As someone might have said — “never let a good crisis go to waste!” While this forced change to subscription licensing by the Citrix group of companies isn’t a crisis, it will force NetScaler users to look at their infrastructure deployments and associated costs. If you are a NetScaler user, and given that you will need to evaluate your current setup to calculate future costs and strategy, this is a perfect time to reevaluate your technology choices and look at how Progress LoadMaster could be a more cost-effective solution that also delivers an industry-leading load balancing and application experience for your organization.

Evaluating LoadMaster as a NetScaler Replacement

If you are reevaluating your use of NetScaler in light of the licensing changes, and the removal of the Standard offering plus some VPX options, and want to see if LoadMaster is a better choice for your organization moving forward, we have several resources that can help.

  • Our LoadMaster vs. NetScaler comparison site — Case studies, How-to’s, and other articles on how your company can achieve a better ROI with LoadMaster. In addition to better performance.
  • YouTube On-Demand Webinar: 5 Reasons to Replace Citrix ADC Load Balancing with Kemp — A comparison of NetScaler and LoadMaster features and some reasons why LoadMaster might be a better fit for your organization. As noted in the webinar, LoadMaster solutions are more powerful, easier to deploy, can be licensed in innovative and flexible ways, have unrivaled technical support, and cost significantly less than the NetScaler configurations. In almost all deployments, a LoadMaster solution will be better.
  • Additional Q&A from the Webinar — We published a follow-up Q&A blog post answering several of the excellent (and one tongue-in-cheek) questions from the Webinar chat. 
The main questions NetScaler customers will have at this point will be the technical aspects that LoadMaster solutions provide and how it would compare in cost to NetScaler. The former question gets answered on the Loadmaster landing page and pages linked from there.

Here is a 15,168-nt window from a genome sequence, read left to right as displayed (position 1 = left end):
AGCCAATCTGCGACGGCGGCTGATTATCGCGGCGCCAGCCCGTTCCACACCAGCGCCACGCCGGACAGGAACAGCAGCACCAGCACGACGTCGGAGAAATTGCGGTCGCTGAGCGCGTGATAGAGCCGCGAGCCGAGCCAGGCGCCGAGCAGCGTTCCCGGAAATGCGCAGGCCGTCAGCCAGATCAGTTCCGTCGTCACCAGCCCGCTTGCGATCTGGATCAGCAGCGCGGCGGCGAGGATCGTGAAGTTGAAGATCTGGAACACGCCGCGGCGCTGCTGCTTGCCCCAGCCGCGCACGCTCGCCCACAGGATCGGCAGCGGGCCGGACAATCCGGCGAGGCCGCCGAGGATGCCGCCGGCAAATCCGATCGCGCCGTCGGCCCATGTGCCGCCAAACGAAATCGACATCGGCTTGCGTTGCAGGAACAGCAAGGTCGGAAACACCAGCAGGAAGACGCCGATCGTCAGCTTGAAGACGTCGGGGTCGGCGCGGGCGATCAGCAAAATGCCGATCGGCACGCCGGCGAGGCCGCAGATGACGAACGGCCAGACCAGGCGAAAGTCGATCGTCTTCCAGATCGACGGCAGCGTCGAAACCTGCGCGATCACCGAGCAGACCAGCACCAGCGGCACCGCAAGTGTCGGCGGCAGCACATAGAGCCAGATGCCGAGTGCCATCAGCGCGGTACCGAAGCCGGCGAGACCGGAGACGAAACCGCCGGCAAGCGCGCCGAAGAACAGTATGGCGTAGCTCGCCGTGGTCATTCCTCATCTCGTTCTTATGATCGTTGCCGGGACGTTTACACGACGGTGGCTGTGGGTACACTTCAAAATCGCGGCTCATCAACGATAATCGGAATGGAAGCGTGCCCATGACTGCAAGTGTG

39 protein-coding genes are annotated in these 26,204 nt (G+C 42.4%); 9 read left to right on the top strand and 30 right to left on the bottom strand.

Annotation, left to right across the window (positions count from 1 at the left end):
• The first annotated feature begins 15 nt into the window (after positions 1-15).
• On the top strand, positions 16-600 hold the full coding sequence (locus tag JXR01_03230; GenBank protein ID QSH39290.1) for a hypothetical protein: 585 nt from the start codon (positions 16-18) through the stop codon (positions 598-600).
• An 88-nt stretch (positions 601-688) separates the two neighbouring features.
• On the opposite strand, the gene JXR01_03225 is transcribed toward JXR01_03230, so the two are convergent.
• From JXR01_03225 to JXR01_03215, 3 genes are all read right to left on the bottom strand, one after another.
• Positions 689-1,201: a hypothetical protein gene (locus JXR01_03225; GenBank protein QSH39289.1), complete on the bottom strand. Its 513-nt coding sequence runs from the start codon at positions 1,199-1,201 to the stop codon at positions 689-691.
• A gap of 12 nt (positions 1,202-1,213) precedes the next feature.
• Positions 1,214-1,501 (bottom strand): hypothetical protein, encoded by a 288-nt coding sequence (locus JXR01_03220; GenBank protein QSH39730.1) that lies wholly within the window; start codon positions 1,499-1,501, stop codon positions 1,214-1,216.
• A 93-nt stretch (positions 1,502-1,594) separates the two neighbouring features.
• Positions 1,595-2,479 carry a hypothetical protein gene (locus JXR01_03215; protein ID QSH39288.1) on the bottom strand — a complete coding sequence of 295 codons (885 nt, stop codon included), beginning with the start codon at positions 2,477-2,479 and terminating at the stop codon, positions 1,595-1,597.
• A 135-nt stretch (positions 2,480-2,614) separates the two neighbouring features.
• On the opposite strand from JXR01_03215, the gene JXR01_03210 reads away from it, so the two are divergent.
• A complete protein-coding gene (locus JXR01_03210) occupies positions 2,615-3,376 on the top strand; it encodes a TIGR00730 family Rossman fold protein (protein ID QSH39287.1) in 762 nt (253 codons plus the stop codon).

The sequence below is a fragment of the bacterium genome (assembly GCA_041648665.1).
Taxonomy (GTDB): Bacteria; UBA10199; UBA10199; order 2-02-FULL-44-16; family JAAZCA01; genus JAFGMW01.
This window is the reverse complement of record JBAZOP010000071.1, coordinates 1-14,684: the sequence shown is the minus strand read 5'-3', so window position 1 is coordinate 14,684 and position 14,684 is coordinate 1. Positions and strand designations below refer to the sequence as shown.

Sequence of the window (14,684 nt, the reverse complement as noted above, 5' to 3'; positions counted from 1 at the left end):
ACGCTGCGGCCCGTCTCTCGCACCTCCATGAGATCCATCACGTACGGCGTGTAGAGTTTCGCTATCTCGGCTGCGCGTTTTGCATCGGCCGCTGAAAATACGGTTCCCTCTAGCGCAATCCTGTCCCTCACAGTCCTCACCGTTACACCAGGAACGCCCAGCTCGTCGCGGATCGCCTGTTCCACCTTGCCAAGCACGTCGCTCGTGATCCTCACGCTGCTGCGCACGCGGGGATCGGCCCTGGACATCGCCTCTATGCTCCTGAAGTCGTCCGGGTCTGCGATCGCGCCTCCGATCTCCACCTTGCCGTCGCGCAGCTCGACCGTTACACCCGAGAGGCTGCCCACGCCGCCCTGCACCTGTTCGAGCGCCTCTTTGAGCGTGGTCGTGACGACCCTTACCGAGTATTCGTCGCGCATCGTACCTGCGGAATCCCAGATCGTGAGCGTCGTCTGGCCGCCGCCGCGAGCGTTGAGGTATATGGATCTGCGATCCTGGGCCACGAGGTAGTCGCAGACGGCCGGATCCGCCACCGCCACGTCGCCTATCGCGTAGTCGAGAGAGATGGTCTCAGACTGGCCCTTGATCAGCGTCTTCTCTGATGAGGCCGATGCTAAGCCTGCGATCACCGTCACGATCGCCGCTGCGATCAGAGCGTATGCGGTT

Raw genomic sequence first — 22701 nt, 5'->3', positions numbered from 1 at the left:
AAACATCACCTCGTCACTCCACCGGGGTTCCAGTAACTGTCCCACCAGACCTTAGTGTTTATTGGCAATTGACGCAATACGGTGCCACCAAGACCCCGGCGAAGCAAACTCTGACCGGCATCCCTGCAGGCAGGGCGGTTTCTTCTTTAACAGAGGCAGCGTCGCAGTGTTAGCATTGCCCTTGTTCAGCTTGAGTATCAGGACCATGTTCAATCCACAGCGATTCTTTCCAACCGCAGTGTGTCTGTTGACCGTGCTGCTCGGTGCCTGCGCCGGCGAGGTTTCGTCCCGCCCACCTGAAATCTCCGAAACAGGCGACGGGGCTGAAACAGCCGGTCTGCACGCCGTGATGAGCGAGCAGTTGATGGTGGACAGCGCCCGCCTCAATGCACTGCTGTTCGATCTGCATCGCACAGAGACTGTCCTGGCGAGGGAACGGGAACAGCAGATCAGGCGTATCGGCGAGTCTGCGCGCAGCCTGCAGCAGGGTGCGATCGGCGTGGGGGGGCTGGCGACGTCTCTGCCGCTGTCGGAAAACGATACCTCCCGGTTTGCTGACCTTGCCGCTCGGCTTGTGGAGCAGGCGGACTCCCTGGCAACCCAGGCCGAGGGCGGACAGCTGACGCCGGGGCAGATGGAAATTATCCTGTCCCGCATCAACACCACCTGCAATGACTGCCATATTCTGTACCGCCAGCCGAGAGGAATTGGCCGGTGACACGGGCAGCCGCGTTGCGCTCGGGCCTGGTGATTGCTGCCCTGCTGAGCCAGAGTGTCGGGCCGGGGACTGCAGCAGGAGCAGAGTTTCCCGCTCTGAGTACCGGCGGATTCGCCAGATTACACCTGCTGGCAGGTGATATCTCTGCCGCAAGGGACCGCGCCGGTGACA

The cost question has many variables and will depend on your current deployment and future requirements. The easiest way to get a picture of how LoadMaster would compare to your NetScaler costs now and after the switch to the new subscription pricing is to talk to the Progress LoadMaster sales team. Chat with us today, and let’s run some numbers to see how we can enhance your application experience while saving your organization money that you can use to deliver other business improvement projects.


1. Citrix: Notice Of Change Announcement for NetScaler (Citrix ADC) Perpetually Licensed Hardware and Software -

2. Citrix: Introducing Citrix Universal Subscription -

3: Progress: Webinar - 5 Reasons to Replace Citrix ADC Load Balancing with Kemp -


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Doug Barney

Doug Barney was the founding editor of Redmond Magazine, Redmond Channel Partner, Redmond Developer News and Virtualization Review. Doug has also served as Executive Editor of Network World, Editor in Chief of AmigaWorld and Editor in Chief of Network Computing.